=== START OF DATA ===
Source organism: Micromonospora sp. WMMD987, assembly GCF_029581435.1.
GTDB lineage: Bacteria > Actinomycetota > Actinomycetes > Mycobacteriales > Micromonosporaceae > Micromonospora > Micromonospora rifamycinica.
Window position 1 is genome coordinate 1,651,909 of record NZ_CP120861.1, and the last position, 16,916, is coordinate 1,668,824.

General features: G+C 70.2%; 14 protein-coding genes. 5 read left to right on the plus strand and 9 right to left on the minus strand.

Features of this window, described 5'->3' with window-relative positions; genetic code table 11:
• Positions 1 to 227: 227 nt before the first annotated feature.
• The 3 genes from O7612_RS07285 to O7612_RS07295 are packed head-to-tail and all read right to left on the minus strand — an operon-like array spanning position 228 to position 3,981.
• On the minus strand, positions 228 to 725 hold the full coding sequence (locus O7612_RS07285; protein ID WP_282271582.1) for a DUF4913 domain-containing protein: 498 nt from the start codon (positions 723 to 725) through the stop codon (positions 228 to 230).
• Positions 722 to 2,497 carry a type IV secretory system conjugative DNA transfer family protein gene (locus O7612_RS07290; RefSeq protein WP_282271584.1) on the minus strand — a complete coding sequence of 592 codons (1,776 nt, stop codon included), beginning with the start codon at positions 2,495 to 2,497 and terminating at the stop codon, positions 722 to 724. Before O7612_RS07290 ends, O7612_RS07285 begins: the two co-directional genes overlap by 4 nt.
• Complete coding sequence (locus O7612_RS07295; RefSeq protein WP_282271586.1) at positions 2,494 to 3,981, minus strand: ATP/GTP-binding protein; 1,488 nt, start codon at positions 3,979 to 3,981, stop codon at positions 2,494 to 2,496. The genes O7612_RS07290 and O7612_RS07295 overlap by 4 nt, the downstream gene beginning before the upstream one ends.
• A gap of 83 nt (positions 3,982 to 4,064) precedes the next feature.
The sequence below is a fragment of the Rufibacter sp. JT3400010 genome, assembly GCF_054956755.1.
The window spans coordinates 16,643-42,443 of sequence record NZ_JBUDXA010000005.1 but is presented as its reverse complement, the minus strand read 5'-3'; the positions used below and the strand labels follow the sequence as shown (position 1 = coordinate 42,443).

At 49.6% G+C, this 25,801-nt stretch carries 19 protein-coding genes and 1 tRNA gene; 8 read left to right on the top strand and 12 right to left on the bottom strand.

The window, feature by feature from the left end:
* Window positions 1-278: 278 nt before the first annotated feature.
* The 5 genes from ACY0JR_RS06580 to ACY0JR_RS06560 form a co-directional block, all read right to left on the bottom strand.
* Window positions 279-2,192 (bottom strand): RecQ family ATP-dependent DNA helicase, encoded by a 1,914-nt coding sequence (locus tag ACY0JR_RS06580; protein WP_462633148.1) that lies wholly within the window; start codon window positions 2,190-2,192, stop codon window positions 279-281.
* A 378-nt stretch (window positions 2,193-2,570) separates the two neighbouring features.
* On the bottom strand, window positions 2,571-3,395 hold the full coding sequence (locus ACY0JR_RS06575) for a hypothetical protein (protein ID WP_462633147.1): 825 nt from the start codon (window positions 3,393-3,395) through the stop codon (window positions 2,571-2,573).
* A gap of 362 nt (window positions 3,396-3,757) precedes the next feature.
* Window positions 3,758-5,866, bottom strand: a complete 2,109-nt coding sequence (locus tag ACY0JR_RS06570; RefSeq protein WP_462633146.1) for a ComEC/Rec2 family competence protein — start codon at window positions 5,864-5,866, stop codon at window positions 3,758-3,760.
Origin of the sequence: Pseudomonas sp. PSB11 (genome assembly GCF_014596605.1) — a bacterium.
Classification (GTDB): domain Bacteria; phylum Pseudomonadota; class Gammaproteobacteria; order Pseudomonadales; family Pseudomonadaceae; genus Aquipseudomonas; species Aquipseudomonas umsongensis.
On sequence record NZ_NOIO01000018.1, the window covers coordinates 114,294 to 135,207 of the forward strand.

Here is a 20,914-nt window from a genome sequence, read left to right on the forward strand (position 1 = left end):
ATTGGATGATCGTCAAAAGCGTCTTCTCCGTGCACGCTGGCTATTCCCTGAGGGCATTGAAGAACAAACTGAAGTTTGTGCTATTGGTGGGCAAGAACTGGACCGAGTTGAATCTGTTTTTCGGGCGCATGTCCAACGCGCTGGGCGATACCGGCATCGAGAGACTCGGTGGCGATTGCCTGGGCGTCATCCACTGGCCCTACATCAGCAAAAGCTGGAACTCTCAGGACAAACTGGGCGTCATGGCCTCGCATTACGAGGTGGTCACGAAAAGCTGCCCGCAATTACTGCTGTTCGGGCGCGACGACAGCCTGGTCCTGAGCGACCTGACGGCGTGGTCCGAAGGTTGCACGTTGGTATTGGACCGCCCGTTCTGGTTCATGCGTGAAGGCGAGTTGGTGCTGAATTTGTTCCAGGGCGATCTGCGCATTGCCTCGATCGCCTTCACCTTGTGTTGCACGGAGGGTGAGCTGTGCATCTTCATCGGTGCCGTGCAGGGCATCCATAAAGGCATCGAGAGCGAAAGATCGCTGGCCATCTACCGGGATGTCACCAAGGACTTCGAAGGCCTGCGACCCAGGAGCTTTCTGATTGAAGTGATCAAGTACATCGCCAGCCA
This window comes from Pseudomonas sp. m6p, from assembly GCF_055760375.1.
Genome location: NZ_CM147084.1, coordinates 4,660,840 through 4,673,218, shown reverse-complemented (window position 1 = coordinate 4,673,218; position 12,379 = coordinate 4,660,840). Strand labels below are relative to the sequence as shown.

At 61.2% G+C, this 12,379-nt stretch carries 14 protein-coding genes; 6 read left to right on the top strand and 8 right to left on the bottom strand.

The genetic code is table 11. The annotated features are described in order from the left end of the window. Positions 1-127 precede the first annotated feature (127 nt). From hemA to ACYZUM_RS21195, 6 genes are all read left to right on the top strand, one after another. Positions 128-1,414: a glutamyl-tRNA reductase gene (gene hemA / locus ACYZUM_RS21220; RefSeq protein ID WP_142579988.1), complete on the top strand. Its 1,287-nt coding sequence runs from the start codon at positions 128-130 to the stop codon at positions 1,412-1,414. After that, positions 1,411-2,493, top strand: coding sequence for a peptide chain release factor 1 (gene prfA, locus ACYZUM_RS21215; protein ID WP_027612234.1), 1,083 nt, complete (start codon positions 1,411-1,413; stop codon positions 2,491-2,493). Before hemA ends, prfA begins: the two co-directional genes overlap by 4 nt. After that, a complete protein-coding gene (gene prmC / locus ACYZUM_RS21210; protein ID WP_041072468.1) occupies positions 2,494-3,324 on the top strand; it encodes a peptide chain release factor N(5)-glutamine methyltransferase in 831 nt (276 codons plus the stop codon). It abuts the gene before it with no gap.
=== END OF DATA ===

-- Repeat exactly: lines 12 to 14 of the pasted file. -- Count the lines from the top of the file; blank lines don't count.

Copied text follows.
The sequence below is a fragment of the Rufibacter sp. JT3400010 genome, assembly GCF_054956755.1.
The window spans coordinates 16,643-42,443 of sequence record NZ_JBUDXA010000005.1 but is presented as its reverse complement, the minus strand read 5'-3'; the positions used below and the strand labels follow the sequence as shown (position 1 = coordinate 42,443).

At 49.6% G+C, this 25,801-nt stretch carries 19 protein-coding genes and 1 tRNA gene; 8 read left to right on the top strand and 12 right to left on the bottom strand.